Don’t you like eating vegetables? Call them differently

Don’t you like eating vegetables? Call them differently

I must say that this morning at half past six, when I start my press review for Dcomedieta, I laughed for half an hour and almost poured my coffee to read this study. But I recognize that while it is strange, the study is in line with other studies that have focused on similar themes. That is: the way we think and call meals changes the perception we have of that food. And in particular, if you don’t like eating vegetables, you should learn to call them by another name, and to think of them in a more inviting way. Let’s see why.


According to a study that appeared in the journal Psychological Science, entitled “Increasing the consumption of vegetables by emphasizing the attributes of taste and pleasure”, it seems that calling vegetables by other names or giving them positive attributes allows us to eat more without effort.

For example, crunchy carrots with lemon emulsion to say “carrots in salad”.
Or zucchini flavored with aromatic herbs to say zucchini with mint.

This thing, without getting the Carlo Cracco on it, can be obtained simply by thinking about the recipe and not about the vegetable itself.

Let’s say I have a dislike for vegetables.
My mouth will not water if I think about eating eggplant for lunch. If, on the other hand, I think of eating an aubergine cream with slices of toasted bread or aubergine rolls with a little tuna or goat cheese and parsley, I imagine an appetizing dish, and not the naked and raw aubergine. At the same time, it is better to imagine the prepared dish than the basic ingredient.

In fact, the researchers saw that by simply naming vegetables differently and presenting them with different adjectives to a group of subjects, they chose vegetables more easily than other dishes.

If you want to eat vegetables, learn to fool your own mind.

It happens, as I wrote earlier, exactly the same thing with meals. If I learn to call a snack a “meal”, I will eat less in subsequent meals. On the contrary, it is a big mistake to say that you have eaten, that you have kept light, that you have had a quick snack or that you have “only” eaten a sandwich. It is a way of mentally reducing what we ate not to a meal but to something that seemed small and light to us. With the result that maybe “just that sandwich” gave us more calories than a plate of pasta, yet two hours later we are hungry.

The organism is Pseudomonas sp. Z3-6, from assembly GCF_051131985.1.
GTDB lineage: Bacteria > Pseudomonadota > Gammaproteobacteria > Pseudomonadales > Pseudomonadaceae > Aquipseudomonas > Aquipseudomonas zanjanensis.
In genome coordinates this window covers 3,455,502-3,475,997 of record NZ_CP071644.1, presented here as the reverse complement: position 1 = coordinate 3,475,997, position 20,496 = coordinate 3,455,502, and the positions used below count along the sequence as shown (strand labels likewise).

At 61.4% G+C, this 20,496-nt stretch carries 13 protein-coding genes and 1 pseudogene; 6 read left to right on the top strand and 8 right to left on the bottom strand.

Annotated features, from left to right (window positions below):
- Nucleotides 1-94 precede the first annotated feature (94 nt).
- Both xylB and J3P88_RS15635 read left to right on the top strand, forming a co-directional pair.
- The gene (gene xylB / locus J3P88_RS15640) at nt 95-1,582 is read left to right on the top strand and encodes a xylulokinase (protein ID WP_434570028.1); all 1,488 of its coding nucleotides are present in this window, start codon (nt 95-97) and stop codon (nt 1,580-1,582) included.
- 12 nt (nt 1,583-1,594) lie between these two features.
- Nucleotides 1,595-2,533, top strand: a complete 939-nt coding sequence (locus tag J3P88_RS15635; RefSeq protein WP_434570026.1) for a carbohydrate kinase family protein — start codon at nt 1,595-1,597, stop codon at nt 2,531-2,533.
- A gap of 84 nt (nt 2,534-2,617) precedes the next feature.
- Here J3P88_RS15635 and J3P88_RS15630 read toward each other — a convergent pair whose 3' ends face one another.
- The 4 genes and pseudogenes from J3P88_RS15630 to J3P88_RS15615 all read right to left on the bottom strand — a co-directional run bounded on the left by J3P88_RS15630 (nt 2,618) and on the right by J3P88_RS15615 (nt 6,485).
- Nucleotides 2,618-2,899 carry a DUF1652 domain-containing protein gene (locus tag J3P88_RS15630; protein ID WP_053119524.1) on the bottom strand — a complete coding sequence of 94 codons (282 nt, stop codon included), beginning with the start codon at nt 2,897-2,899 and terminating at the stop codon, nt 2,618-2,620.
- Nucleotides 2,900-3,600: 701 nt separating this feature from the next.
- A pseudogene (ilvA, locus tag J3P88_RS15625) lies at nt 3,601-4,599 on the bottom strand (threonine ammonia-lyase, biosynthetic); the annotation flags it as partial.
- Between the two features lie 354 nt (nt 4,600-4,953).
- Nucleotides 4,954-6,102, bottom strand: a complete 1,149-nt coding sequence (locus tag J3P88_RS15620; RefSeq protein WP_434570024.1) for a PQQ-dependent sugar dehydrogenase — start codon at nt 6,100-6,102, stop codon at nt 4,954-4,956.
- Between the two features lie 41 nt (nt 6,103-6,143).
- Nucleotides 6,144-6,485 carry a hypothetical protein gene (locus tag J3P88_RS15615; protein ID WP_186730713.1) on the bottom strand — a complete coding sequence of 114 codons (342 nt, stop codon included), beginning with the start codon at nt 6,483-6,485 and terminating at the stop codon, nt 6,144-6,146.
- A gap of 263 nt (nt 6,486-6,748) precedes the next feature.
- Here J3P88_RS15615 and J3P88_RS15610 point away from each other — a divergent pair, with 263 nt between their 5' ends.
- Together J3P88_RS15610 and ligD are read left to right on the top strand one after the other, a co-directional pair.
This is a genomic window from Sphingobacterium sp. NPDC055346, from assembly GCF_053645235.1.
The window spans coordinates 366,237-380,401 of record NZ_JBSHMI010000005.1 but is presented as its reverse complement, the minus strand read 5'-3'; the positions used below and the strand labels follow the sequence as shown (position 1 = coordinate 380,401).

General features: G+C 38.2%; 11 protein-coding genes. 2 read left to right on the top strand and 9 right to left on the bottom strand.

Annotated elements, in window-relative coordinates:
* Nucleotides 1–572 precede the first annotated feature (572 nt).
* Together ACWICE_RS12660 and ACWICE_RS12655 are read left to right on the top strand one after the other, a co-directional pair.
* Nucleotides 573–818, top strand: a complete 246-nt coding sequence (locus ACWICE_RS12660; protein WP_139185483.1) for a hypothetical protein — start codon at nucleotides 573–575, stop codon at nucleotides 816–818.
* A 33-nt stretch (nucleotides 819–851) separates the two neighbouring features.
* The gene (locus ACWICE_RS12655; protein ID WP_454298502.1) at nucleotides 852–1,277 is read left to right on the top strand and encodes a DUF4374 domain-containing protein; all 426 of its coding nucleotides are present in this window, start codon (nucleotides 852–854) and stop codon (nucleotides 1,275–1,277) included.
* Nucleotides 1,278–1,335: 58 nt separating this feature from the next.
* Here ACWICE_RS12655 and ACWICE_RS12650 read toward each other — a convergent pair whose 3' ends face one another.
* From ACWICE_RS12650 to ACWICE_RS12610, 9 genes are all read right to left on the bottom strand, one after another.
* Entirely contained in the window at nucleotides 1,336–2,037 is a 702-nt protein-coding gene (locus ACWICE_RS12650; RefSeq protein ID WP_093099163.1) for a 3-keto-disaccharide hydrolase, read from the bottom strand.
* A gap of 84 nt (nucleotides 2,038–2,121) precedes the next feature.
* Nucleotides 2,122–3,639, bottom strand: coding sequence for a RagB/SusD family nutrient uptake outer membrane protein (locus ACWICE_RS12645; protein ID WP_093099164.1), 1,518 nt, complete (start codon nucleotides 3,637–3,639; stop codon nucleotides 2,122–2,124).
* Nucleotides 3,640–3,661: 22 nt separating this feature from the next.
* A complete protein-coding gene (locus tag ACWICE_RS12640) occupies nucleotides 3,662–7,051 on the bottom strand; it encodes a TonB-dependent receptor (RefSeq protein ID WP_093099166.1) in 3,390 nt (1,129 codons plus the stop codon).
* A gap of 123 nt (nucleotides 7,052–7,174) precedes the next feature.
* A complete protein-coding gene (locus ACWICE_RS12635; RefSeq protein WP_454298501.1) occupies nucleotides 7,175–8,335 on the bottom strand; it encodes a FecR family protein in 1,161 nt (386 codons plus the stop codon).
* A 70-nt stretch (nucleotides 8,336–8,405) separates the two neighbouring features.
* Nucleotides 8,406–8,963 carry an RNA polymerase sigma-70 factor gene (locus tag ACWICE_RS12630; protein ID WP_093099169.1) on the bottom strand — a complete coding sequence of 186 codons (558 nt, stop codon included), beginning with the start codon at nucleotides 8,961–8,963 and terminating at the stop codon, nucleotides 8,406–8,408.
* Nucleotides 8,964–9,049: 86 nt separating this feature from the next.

Because? Because our minds positively and negatively are influenced. And the body responds accordingly.

This is easily seen in the weight loss diet. Many people are unable to stay on a weight loss diet because they associate it with something sad and sacrificed. And it can be like that, but it doesn’t have to be like that.

For example, if I have chicken and salad for lunch, I can think of making 3 or 4 different versions of the same dish. Watch.

  • Mixed green salad with yogurt and mustard emulsion and spicy chicken strips.
  • Chicken dumplings stuffed with chopped radicchio on a bed of valerian.
  • Cream of lettuce and stir-fried chicken with Chinese cabbage and endive strips, soy sauce and curry.
  • Chicken and salad.Of the four versions, which ones do you think are the most banal?
    Which one makes you less want to eat?
    Here, I hope I have explained.
    And if you lack ideas, you can always search online: for example, here is the vegetables section of a very interesting blog, La Regola del Piatto, which also includes nutritional values.

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